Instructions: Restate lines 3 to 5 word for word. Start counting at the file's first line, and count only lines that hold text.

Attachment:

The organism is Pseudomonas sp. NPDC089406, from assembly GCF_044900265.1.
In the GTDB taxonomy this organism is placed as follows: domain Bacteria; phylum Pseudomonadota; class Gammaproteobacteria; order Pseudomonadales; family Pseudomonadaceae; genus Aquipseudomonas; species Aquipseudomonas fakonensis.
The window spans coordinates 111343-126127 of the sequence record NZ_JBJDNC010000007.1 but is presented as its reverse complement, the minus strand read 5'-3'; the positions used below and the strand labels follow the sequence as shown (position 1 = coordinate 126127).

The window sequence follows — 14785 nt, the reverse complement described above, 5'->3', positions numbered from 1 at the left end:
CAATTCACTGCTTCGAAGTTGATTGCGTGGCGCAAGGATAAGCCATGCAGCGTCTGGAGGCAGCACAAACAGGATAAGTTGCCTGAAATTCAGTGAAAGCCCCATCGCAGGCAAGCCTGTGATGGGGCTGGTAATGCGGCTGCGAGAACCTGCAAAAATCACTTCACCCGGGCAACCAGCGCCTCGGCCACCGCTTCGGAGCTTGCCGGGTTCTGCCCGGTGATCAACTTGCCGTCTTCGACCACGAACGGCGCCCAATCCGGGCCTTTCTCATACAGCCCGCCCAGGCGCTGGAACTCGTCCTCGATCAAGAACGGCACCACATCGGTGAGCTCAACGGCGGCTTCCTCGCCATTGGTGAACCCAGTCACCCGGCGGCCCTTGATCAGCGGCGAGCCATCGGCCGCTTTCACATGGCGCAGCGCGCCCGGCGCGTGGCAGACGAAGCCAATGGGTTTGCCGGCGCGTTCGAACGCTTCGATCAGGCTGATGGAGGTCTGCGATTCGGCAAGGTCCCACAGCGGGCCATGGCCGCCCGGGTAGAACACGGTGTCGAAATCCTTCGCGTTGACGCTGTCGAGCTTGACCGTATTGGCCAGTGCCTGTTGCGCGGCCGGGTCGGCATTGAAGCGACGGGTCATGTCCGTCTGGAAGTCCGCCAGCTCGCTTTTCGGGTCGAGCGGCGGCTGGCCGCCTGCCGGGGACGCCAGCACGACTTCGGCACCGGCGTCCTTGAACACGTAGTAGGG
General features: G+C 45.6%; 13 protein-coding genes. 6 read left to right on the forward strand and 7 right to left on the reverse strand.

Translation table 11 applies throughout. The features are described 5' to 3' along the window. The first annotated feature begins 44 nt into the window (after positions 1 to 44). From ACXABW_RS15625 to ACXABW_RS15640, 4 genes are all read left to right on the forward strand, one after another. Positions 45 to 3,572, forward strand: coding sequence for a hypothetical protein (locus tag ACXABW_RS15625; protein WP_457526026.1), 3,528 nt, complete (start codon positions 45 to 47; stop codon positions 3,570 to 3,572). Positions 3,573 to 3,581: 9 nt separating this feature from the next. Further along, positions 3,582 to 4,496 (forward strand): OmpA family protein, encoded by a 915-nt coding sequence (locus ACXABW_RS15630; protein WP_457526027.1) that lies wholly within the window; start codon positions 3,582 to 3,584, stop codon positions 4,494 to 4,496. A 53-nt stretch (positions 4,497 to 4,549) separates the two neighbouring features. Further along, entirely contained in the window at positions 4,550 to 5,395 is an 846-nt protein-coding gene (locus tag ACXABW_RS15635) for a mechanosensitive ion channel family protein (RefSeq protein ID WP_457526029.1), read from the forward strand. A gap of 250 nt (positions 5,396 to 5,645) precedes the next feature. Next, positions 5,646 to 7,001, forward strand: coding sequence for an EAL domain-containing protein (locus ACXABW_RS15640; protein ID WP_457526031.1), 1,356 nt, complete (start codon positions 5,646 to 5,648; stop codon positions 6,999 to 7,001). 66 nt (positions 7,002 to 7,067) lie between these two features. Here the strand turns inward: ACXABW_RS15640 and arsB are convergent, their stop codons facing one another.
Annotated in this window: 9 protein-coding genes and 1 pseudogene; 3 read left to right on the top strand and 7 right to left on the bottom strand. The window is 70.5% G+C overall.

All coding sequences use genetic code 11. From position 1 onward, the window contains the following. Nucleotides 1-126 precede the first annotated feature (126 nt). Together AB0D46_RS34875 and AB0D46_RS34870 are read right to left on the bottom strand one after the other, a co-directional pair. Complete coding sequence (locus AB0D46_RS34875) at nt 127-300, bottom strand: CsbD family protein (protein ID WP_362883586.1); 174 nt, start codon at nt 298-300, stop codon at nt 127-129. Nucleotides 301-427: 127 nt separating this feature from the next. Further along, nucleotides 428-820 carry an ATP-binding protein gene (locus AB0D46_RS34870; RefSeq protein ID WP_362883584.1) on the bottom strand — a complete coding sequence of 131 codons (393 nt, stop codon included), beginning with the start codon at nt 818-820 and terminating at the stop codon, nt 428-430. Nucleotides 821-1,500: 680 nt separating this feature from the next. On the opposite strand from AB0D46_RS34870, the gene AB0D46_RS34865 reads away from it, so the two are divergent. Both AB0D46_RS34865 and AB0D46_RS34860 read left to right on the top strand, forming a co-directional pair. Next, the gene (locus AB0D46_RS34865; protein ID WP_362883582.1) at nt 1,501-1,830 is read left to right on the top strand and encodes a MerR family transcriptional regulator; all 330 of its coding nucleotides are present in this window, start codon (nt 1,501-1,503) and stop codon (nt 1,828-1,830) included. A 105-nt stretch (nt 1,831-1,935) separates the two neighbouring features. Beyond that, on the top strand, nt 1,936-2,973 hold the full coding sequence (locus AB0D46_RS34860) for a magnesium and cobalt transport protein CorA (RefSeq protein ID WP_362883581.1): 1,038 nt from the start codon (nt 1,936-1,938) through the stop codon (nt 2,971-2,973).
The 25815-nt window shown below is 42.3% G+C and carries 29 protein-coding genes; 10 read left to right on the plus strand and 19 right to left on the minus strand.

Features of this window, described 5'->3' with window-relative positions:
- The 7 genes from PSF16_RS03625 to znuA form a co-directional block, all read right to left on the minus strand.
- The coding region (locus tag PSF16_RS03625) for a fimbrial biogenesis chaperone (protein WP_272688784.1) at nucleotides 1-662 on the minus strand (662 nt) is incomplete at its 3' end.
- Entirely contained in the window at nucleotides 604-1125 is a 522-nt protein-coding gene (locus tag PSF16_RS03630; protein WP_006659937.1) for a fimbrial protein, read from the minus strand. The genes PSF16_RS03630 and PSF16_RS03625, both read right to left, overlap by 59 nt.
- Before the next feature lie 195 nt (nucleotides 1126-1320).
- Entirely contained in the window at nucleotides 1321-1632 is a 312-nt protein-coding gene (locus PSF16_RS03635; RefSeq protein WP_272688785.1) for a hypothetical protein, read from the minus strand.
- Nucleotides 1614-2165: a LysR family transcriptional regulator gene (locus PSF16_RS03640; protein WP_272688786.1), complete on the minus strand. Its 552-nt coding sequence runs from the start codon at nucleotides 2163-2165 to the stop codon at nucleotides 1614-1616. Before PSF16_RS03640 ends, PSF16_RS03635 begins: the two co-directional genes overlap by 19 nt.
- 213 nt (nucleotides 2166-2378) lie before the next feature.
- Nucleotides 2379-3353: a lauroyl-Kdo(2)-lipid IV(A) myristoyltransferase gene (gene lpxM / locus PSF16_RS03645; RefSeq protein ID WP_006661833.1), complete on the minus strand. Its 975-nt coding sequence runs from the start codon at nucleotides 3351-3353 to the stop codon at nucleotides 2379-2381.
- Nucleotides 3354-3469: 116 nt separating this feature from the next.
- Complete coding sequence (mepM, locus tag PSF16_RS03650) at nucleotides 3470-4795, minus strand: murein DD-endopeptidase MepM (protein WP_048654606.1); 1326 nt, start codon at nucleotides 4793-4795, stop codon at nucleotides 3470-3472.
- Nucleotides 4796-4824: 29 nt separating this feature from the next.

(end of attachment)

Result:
The window spans coordinates 111343-126127 of the sequence record NZ_JBJDNC010000007.1 but is presented as its reverse complement, the minus strand read 5'-3'; the positions used below and the strand labels follow the sequence as shown (position 1 = coordinate 126127).

The window sequence follows — 14785 nt, the reverse complement described above, 5'->3', positions numbered from 1 at the left end:
CAATTCACTGCTTCGAAGTTGATTGCGTGGCGCAAGGATAAGCCATGCAGCGTCTGGAGGCAGCACAAACAGGATAAGTTGCCTGAAATTCAGTGAAAGCCCCATCGCAGGCAAGCCTGTGATGGGGCTGGTAATGCGGCTGCGAGAACCTGCAAAAATCACTTCACCCGGGCAACCAGCGCCTCGGCCACCGCTTCGGAGCTTGCCGGGTTCTGCCCGGTGATCAACTTGCCGTCTTCGACCACGAACGGCGCCCAATCCGGGCCTTTCTCATACAGCCCGCCCAGGCGCTGGAACTCGTCCTCGATCAAGAACGGCACCACATCGGTGAGCTCAACGGCGGCTTCCTCGCCATTGGTGAACCCAGTCACCCGGCGGCCCTTGATCAGCGGCGAGCCATCGGCCGCTTTCACATGGCGCAGCGCGCCCGGCGCGTGGCAGACGAAGCCAATGGGTTTGCCGGCGCGTTCGAACGCTTCGATCAGGCTGATGGAGGTCTGCGATTCGGCAAGGTCCCACAGCGGGCCATGGCCGCCCGGGTAGAACACGGTGTCGAAATCCTTCGCGTTGACGCTGTCGAGCTTGACCGTATTGGCCAGTGCCTGTTGCGCGGCCGGGTCGGCATTGAAGCGACGGGTCATGTCCGTCTGGAAGTCCGCCAGCTCGCTTTTCGGGTCGAGCGGCGGCTGGCCGCCTGCCGGGGACGCCAGCACGACTTCGGCACCGGCGTCCTTGAACACGTAGTAGGG